The Parliamentary Standing Committee on Home Affairs has expressed grave concern over many states, including Odisha, for not having the policy to thwart drone attacks, when the State has many vital installations.
The Standing Committee on Home Affairs under the Chairmanship of veteran congress leader Anand Sharma had sought replies from states with regard to the steps that are taken/policies framed to deal with the drone attacks.
As per the report, only 8 states like Rajasthan, Mizoram, Andhra Pradesh, Assam, Manipur, West Bengal, Sikkim, Arunanchal Pradesh and Punjab have given a reply to the Parliamentary Committee.
The replies by states show that Odisha's two neighbours - Andhra Pradesh and West Bengal - have an anti-drone threat policy in the State.
And this has come as a surprise for the security observers here as the Odisha Police on December 14, 2017, had arrested four Russian nationals for flying a drone equipped with a camera capable of taking high-definition images over the Sri Jagannath Temple. Significantly, three of the four, who claimed as members of ISKCON, were women.
Andhra Pradesh Drone Policy
In its reply to the Parliamentary Committee, the Andhra Pradesh government said, "ADGP, Operations, has been nominated as nodal officer to address the challenges of drone attacks. Strict watch and vigilance are being maintained on all vital installations by the concerned SSP. Apart from the above, guidelines issued by MHA regarding flying permission in Red, Green and Yellow Zones are being followed
Drone Policy Of West Bengal
As per the reply to the Committee, the Intelligence Branch in West Bengal has prepared geo-coordinates of vital Installations in the form of Red Zones and Yellow Zones with categorization and points for uploading on Digital Sky Platform as per DGCA and MHA guidelines
Is Odisha Less Prone?
It can be clearly said that the security threat to Odisha is not like the border states of Punjab and Rajasthan. Incidentally, among the 8 states, both the vulnerable states have an anti-drone policy.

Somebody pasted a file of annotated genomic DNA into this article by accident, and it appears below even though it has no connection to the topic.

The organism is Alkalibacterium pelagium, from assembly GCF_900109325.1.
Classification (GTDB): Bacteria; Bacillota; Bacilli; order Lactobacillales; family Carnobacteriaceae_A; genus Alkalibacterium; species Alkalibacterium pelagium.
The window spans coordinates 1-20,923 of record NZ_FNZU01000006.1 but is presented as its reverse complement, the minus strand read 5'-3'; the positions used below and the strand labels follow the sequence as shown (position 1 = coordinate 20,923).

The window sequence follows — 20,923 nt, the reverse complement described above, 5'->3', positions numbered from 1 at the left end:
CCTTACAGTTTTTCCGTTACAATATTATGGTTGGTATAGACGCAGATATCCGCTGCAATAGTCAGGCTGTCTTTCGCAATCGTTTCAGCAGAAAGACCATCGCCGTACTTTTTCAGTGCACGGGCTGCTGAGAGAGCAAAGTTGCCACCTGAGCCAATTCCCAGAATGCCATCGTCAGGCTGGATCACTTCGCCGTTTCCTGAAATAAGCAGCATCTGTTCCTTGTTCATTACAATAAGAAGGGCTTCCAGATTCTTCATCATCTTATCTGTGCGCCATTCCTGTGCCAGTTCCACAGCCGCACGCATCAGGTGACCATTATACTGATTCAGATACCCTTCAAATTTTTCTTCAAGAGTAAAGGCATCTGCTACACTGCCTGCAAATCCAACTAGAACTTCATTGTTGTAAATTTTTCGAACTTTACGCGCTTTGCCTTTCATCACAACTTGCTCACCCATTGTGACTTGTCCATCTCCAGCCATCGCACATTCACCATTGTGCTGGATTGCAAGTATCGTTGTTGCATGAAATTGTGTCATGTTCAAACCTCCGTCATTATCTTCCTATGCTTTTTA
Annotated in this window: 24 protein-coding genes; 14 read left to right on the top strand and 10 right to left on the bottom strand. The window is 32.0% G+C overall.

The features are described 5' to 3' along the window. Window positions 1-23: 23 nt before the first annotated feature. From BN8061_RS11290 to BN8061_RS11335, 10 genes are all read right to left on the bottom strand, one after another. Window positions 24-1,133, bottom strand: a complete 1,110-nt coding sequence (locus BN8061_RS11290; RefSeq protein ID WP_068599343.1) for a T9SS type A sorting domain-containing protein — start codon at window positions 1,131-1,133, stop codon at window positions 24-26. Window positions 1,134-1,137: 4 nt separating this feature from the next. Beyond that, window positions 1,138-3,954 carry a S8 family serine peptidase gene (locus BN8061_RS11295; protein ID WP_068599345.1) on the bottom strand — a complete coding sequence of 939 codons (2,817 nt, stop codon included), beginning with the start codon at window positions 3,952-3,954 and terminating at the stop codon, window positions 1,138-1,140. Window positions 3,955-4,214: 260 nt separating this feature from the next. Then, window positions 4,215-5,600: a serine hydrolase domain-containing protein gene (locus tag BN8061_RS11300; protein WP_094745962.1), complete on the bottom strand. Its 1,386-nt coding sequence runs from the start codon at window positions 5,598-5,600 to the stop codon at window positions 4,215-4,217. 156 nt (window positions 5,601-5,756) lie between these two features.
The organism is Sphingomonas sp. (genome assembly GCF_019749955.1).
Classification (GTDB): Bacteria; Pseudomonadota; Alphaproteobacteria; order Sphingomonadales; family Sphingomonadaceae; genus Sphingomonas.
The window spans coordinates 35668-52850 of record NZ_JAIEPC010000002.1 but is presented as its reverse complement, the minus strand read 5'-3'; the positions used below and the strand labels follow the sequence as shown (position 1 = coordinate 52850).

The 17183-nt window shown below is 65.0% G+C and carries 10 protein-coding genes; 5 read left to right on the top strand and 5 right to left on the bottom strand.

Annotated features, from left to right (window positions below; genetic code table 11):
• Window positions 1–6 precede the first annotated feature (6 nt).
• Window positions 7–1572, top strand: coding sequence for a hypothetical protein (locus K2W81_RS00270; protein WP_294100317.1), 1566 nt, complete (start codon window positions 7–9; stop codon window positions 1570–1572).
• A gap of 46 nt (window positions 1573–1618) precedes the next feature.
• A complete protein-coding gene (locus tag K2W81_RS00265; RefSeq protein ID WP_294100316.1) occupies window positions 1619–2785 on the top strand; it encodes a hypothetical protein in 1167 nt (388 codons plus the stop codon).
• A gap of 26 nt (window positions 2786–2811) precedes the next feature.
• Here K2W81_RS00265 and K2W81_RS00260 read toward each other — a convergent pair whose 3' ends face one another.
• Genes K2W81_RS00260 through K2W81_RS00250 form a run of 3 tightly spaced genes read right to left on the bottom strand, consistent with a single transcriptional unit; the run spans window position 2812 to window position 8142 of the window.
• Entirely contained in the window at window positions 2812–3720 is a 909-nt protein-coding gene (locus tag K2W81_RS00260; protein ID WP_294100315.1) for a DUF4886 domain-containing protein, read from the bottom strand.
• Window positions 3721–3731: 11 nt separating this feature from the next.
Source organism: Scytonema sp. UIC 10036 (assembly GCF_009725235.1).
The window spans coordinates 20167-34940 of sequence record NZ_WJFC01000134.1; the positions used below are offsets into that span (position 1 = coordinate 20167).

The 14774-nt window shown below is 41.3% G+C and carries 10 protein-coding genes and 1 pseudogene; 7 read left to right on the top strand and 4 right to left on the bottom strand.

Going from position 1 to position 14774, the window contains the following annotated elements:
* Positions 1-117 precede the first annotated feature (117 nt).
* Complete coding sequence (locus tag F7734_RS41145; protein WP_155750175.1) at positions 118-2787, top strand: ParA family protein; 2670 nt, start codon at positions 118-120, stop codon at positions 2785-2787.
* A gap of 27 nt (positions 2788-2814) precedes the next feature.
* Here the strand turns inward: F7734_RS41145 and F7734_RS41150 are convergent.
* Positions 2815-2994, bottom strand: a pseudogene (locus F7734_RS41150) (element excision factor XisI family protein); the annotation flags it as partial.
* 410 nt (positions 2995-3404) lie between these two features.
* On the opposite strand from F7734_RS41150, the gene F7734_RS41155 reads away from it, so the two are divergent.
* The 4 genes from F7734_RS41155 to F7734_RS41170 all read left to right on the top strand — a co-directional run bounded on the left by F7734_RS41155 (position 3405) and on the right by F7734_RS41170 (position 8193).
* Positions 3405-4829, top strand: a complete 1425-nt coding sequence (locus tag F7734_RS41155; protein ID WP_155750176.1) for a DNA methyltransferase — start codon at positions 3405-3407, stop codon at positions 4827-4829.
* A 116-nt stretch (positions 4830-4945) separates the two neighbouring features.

But the security threats of Odisha is no lesser than that of its two neighbours Andhra Pradesh and West Bengal.
Odisha is home to at least five important defence installations like two missile testing centres at Chandipur in Balasore district and Dr A P J Abdul Kalam island (Wheelers Island) in neighbouring Bhadrak. Besides, the State has a training centre of the Indian Navy in Chilika lake, an ordnance factory at Saintala in Balangir district and an airbase of the Indian Air Force at Charbatia in the coastal Cuttack district.
Moreover, like Andhra Pradesh, Odisha is bracing up with the Maoist threat. And like West Bengal, the State is grappling with an intense drug menace. The Odisha Police have been busting the white powder network day in and day out across the coastal belt.
The growing enormity is evidenced by the fact that the State police had seized a mere 73 quintals of cannabis in 2010. The seizures a decade hence had been astronomical - 1549.8 quintals- in 2020.
Par Committee On Odisha
The Standing Committee on Home Affairs lists Odisha as a sensitive State. Consider the following statement made by the Committee.
"In the 21st century India, there are police stations without telephones or proper wireless connectivity especially in many sensitive states like Arunachal Pradesh, Odisha and Punjab, particularly in view of the fact that some of these States had been rewarded with better performance incentives in the year 2018-19," the committee observed.
As per the BPRD report, 38 police stations in Odisha don't have wireless or mobile connectivity. The State has 621 police stations. In 3 police stations, there are no telephones, the data revealed.
Odisha In Drug Map
Earlier in 2019, the Parliamentary Standing Committee on Home Affairs had stated that the quantum growth in cases under NDPS Act 1985 puts the glare on the sharp rise in drug trafficking in states, where a sharp growth in cases and seizures have been made till 2019-20.
In the list of states with the sharp rise in cases and seizures, Odisha figured prominently.
As a consequence, in its 237th report submitted in February 2022, the Parliamentary Standing Committee on Home has expressed grave concern for the lack of policy in many states to deal with the drone threat.
Expressing serious concern, the Standing Committee on Home has said, "Since different types of drones are used for committing crimes, transporting drugs, arms and ammunition, etc., it is a threat to the internal security of the country. The Committee recommends that the Ministry of Home Affairs along with the Ministry of Civil Aviation may advise States to sensitize ground-level police personnel on the drone regulations. This may include the civilian use of drones which will help in detecting rogue drones."